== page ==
A targeted talent search

Leaders from JHU's Center for Talented Youth rethink the one-size-fits-all approach to identifying academically advanced students

Illustration of curious children exploring space

Image credit: Dalbert Vilarino

The one-size-fits-all approach to identifying students who might thrive in the Johns Hopkins Center for Talented Youth's programs wasn't working in the center's own backyard. Seeing "abysmal" qualifying rates among Baltimore students, according to interim executive director Amy Shelton, the center partnered with Baltimore City Public Schools to launch the CTY Baltimore Emerging Scholars program. Now in its sixth year, the school-based enrichment program provides bright students with advanced learning and serves as a test of alternative methods to identify students with high potential.

The numbers don't lie

There's typically a two-step process for admission to CTY's gifted education programs. A student is first identified as a high-achiever—someone who's curious, investigative, or working well ahead of their peers academically—and then takes an above-grade-level assessment to determine the extent of their ability in a subject area such as math or verbal reasoning. About 75% of students who meet both criteria qualify for CTY programming, either at one of its 24 Summer Programs sites or online.

But in Baltimore, qualifying rates were closer to 25%, says Shelton, who is also CTY's director of research. "There's no reason to believe that there are fewer really bright students" in Baltimore, she says. "And so the question was, What do you do in a population where they may not be getting enough opportunities to actually demonstrate their higher ability?"

Alternative to testing

Shelton acknowledges that standardized tests are not always the best method for evaluating a student's ability. But if those tests are used to predict how well a student will fare in CTY programming, she explains, then perhaps an alternative would be to put students into a program that offers similar opportunities for growth and discovery, and directly observe how they fare.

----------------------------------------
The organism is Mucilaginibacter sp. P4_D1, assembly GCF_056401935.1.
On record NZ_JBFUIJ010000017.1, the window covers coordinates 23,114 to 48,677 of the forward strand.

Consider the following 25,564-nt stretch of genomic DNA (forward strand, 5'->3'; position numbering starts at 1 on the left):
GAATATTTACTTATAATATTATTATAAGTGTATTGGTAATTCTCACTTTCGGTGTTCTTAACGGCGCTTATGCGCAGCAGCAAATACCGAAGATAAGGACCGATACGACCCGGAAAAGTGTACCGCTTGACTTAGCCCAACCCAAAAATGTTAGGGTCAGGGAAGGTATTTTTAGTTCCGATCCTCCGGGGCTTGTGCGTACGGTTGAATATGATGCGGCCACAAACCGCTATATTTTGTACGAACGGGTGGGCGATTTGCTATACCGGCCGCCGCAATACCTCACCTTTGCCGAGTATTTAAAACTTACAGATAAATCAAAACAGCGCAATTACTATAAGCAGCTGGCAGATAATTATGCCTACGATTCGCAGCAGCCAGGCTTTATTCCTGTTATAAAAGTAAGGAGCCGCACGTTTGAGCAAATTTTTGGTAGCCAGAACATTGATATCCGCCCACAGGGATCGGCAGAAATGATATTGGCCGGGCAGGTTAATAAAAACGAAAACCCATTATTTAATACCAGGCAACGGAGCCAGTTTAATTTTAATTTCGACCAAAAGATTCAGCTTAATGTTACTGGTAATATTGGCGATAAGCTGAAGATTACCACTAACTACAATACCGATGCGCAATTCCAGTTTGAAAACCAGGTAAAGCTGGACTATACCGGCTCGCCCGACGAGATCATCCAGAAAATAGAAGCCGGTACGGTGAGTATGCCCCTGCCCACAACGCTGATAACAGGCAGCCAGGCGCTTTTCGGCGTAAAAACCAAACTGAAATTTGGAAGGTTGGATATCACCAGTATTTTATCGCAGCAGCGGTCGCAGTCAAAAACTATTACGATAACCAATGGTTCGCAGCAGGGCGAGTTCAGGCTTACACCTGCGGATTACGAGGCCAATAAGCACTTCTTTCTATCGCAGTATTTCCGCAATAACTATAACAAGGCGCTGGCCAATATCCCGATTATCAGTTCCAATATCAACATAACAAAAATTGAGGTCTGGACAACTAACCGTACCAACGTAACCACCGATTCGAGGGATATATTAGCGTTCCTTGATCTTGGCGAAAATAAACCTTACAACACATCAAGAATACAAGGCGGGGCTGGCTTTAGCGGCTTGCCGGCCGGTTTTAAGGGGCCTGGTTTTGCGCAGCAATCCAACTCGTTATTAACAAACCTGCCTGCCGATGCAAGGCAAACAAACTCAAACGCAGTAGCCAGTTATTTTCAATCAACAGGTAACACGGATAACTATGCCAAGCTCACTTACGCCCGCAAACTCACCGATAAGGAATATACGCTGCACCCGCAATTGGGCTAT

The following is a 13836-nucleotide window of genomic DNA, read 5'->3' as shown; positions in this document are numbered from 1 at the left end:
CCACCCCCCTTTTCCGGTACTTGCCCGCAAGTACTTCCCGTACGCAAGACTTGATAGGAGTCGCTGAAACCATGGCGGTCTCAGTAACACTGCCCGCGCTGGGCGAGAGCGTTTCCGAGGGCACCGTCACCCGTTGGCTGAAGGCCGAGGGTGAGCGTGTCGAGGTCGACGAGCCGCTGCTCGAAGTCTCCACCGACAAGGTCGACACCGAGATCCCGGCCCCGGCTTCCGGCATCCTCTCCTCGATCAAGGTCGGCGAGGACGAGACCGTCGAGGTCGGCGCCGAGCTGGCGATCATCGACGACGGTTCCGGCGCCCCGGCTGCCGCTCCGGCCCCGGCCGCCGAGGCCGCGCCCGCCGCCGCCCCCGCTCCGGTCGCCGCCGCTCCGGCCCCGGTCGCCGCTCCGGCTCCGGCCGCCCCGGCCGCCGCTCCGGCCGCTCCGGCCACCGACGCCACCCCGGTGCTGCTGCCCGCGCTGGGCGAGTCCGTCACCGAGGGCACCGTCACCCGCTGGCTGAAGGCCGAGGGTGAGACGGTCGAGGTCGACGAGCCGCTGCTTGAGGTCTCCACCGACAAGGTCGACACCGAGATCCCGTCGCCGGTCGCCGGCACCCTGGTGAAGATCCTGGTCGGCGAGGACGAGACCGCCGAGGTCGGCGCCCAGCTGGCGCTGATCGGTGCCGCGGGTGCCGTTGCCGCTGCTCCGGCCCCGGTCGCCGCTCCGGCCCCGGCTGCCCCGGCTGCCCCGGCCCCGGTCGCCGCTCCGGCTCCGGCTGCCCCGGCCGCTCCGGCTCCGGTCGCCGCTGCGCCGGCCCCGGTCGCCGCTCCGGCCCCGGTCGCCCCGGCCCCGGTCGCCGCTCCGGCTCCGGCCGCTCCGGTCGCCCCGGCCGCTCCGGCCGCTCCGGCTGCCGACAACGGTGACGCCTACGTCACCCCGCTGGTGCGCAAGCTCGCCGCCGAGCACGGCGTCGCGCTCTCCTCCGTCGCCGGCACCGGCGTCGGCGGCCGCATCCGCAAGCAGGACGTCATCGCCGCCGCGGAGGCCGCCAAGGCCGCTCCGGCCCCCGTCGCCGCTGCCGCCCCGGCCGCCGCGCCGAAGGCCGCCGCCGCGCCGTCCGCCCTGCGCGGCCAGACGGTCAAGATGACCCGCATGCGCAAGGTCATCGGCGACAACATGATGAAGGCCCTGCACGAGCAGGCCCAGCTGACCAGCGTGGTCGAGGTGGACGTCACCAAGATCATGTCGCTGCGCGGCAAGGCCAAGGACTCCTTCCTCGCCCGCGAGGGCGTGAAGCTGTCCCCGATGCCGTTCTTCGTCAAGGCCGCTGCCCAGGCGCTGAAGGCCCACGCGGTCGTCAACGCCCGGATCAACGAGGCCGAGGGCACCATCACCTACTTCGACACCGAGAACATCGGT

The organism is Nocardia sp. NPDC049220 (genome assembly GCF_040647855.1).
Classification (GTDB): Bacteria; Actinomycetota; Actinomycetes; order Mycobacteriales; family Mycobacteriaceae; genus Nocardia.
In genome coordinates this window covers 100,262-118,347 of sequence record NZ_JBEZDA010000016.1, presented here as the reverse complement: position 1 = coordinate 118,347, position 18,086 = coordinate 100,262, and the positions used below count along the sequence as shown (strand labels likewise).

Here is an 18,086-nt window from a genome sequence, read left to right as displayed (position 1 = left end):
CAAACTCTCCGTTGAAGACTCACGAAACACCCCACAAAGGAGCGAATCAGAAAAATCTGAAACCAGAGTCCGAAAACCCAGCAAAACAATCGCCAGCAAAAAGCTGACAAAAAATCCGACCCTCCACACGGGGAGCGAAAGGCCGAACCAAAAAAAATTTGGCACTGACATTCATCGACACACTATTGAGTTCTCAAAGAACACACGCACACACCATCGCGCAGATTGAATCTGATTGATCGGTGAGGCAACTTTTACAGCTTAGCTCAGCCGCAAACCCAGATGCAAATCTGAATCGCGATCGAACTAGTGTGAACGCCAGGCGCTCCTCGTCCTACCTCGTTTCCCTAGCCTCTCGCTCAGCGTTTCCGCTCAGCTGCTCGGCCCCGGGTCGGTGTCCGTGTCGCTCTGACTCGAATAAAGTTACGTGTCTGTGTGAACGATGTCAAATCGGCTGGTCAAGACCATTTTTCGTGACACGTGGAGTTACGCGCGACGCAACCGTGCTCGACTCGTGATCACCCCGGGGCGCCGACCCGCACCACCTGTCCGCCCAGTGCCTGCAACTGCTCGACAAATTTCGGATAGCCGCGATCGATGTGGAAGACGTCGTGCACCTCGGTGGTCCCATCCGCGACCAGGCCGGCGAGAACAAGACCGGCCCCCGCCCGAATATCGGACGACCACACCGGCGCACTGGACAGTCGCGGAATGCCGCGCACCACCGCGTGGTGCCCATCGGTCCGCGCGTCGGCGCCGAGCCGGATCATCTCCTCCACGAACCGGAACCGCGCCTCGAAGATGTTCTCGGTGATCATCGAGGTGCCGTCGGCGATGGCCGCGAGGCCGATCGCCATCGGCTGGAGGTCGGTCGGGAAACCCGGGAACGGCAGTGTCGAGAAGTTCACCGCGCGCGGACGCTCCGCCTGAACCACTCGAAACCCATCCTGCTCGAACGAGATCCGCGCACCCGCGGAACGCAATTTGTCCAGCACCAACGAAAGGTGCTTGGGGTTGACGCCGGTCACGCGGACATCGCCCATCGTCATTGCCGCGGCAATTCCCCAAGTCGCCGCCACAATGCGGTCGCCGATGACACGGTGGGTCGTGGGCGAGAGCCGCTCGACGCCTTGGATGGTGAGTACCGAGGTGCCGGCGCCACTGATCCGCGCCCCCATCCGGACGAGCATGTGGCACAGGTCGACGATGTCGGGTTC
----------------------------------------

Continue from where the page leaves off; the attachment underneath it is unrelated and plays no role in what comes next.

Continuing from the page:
That's the concept behind CTY Baltimore Emerging Scholars, which takes this nontraditional tack to identify advanced learners who might not qualify via above-grade-level standardized tests. Between October and May, select students in grades two through five at 21 Baltimore City schools meet for an hour and a half each week for hands-on, interdisciplinary activities centered around themes. Second graders in "Shaping Our World: Early Architecture," for instance, focus on conceptualizing and building a model of a new school playground. One week might be a deep dive on the history of playgrounds, another might be a lesson about how to represent three-dimensional shapes in 2D, and another might be a discussion on how best to get community buy-in for their proposal.

The center's staff members work closely with educators at each school, training them in how to select children for the program, lead the curriculum, and assess which students display qualities that indicate readiness for CTY programming.

More equitable admissions

Just 3% of Emerging Scholars would have qualified for CTY through standardized testing. But using teacher evaluations at the end of each Emerging Scholars term increases that number to about 70%, more closely aligning with national qualifying rates.

"Alongside that, we treat [the program] like a talent search and say, 'Well, are there other measures that would have shown us those kids, had you tested them differently?'" Shelton says. The center's research team is investigating whether Emerging Scholars students have cognitive skills comparable to those identified through traditional methods, for instance, whether they share advanced spatial skills or critical thinking. What they discover could ultimately lead to new methods for identifying talent, not just in Baltimore but nationwide.